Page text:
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Where does our energy come from?

Our way of life depends on energy from burning fossil fuels. Most energy comes from burning coal in power stations that create electricity to power industry, homes and schools. Petrol and oil used to power cars, trucks andplanes is another big one. We dig coal from the ground and pump natural gas and oil from wells. When we burn these fossil fuels we release carbon that was buried in the ground for millions of years. It drifts around in our atmosphere for hundreds of years trapping heat. Oil is made into many products. There are more than 500,000 products made from oil and our entire food production system, from fertiliser to transport, depends on oil.

What will future generations say when we tell them – ‘Err, really sorry, but we burnt all the oil’?

To reduce greenhouse gases we need to use less energy from burning fossil fuel

When we burn coal, gas and oil (fossil fuels), greenhouse gases are released. This puts more energy into the air around us (our atmosphere) and is starting to affect our climate. When too many greenhouse gases are released this pollutes our atmosphere. Around 120 years ago the first scientist showed that carbon dioxide (a greenhouse gas) traps heat and warms our atmosphere. We are now able to measure changes in the air and oceans due to increases in greenhouse gases.

But it seems everyone is slow to reduce the greenhouse gas we create. Why is this? Is it a case of, the less we do now the more we will need to do as adults?

What types of energy make less pollution?

Enough sunlight reaches our Earth in a day to supply everybody’s energy needs for a year. We just need a lot more solar farms. We also need improved ways to store energy overnight when the sun is not around. Wind farms are another way of producing low pollution energy. Wave, geothermal (hot rock) and tidal energy are other clean energy sources.

Nuclear energy produces other forms of nasty pollution, and no one wants to store that. Biofuel made from plants sound interesting, but when food crops are used to make fuel for cars, it means people in poor countries don’t get to eat. Biofuels might work in the future with new inventions.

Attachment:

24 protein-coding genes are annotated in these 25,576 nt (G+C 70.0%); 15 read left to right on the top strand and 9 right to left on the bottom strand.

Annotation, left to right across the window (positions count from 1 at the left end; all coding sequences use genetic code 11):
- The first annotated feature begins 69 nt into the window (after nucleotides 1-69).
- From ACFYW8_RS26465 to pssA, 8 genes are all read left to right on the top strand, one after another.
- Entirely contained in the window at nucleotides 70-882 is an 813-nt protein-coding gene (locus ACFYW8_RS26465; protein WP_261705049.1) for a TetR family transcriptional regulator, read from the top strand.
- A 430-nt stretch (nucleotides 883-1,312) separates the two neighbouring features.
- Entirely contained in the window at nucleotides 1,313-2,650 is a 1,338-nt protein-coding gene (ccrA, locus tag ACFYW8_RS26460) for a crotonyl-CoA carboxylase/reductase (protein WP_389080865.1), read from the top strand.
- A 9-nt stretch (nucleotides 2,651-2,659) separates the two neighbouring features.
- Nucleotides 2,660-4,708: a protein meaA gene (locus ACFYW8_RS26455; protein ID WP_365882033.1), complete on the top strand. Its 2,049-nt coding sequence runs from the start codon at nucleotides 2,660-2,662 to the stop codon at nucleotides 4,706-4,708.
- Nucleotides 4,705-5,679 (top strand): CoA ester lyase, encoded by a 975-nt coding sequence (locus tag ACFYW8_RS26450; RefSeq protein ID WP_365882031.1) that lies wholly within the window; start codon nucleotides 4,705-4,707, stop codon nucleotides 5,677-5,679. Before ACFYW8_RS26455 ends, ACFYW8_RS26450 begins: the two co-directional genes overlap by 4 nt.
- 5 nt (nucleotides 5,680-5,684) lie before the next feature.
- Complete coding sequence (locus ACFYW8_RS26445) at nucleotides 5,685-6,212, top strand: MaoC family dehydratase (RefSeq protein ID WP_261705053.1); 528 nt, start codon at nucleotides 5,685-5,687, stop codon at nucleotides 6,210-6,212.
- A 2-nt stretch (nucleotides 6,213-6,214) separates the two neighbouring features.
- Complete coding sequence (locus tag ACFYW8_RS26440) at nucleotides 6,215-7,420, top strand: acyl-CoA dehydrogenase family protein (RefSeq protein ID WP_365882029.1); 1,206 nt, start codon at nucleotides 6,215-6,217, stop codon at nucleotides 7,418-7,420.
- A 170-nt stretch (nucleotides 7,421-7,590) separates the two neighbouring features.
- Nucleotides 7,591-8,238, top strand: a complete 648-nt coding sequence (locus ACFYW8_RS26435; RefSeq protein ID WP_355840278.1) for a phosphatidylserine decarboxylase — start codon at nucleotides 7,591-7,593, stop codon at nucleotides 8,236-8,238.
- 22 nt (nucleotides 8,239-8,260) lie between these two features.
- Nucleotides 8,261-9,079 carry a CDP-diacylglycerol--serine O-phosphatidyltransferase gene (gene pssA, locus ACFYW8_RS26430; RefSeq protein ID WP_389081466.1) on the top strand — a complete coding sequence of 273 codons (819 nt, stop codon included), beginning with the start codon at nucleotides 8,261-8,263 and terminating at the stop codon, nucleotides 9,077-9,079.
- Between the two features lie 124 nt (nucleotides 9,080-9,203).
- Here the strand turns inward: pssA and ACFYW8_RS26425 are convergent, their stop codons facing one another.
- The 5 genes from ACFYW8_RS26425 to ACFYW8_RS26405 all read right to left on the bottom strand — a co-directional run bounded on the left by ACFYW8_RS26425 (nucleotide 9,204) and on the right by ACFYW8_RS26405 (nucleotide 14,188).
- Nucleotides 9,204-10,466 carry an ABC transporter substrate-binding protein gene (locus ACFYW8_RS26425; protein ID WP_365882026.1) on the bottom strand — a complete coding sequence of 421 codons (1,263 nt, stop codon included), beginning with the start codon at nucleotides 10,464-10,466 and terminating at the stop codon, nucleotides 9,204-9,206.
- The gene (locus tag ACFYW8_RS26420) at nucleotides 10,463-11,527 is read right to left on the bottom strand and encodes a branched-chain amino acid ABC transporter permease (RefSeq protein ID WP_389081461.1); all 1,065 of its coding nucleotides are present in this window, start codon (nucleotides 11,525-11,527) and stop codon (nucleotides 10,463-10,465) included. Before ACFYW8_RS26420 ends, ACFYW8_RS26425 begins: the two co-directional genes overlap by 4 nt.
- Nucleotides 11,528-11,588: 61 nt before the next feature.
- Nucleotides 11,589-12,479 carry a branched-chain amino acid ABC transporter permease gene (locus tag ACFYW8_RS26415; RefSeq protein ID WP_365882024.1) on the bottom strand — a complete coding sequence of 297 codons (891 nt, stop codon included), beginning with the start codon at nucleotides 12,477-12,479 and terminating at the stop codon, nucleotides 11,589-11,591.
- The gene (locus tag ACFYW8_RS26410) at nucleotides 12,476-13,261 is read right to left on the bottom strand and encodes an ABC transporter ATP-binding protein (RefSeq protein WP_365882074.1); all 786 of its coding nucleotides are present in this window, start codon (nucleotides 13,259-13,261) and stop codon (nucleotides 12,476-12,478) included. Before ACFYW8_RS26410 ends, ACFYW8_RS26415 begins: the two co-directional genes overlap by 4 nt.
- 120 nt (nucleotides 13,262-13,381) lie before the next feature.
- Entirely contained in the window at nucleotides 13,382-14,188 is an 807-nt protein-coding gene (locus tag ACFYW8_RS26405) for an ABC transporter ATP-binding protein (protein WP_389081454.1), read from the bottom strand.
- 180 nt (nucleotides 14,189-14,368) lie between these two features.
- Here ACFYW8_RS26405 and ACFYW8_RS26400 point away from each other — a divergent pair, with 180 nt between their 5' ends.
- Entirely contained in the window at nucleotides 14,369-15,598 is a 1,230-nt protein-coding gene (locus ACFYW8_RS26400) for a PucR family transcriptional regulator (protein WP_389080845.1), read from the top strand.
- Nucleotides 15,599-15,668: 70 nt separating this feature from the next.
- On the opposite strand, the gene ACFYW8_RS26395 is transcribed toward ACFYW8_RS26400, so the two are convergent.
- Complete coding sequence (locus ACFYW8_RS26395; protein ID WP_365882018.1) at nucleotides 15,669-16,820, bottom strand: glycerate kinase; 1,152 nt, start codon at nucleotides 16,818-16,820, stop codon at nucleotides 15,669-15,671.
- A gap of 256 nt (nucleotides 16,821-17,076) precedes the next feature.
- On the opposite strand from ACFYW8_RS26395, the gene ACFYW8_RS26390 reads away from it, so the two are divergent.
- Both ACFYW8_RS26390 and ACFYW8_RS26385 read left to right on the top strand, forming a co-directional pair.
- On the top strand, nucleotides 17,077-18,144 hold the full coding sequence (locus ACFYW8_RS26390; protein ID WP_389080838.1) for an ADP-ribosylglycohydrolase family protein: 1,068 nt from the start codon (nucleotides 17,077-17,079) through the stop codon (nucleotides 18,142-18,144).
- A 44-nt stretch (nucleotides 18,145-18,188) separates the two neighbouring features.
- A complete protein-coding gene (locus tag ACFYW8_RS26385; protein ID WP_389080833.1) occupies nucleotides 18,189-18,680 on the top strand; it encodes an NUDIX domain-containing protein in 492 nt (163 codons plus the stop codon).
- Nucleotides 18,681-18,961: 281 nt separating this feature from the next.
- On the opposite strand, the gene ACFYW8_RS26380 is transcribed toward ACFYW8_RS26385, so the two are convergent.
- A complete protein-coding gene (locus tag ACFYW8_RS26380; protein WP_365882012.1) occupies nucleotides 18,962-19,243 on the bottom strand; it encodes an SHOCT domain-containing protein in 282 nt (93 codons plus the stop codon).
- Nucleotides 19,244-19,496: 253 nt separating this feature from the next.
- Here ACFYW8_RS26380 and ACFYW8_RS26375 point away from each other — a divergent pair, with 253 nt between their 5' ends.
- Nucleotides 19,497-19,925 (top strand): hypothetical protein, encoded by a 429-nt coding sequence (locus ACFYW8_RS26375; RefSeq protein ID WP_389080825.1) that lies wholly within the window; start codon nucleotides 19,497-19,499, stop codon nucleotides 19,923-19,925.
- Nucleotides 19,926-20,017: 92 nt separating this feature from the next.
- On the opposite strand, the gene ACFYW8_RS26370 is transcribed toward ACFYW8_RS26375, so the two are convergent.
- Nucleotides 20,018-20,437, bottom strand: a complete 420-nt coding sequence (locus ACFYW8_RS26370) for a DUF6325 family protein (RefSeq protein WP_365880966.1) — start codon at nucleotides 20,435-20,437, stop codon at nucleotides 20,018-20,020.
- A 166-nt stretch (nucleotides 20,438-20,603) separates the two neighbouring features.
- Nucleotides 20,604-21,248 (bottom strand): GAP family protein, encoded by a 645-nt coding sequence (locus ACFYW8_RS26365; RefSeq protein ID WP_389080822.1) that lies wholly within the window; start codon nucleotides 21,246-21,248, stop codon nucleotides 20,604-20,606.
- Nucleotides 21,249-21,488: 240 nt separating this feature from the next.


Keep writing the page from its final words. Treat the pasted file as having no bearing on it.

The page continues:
How can we tell which products are useful and use less energy?

As you explore ways of reducing energy use, you will have trouble working out if the products are any good. Don’t believe everything you read. Energy ratings on fridges are good, but how do we know if low energy light bulbs are any good? How would we choose which solar panels to buy? Is it better to buy a hybrid car or a very small car? What’s the most energy efficient way to heat and cool homes and buildings? Is there anyone out there helping people with good advice?

Is Australia doing a good job at reducing energy waste?

We don’t need to invent energy efficient products to make a start. We just need to be less wasteful. Australia has enjoyed decades of cheap electricity due to heaps of easy-to-mine coal. Some ways to help are by turning appliances off when they aren’t needed, and adjusting the thermostat on the air-con and heater. You can even put on a jumper instead of turning on the heater, and dozens of other things together make a big difference. So why haven’t more people been taking this problem seriously? As energy prices continue to rise we are all starting to pay more attention.

What can we do?

We can’t ignore the wasteful use of energy forever. The sooner we start the less difficult it will be later. Each of us can take action to be less wasteful. How might we get our school to use less energy? Is your family interested in saving money by using less energy? How can you get other people to listen to you to use less energy?

Our future will be a lower energy future. How do we get people to start now, so there is less damage to our economy and our climate system?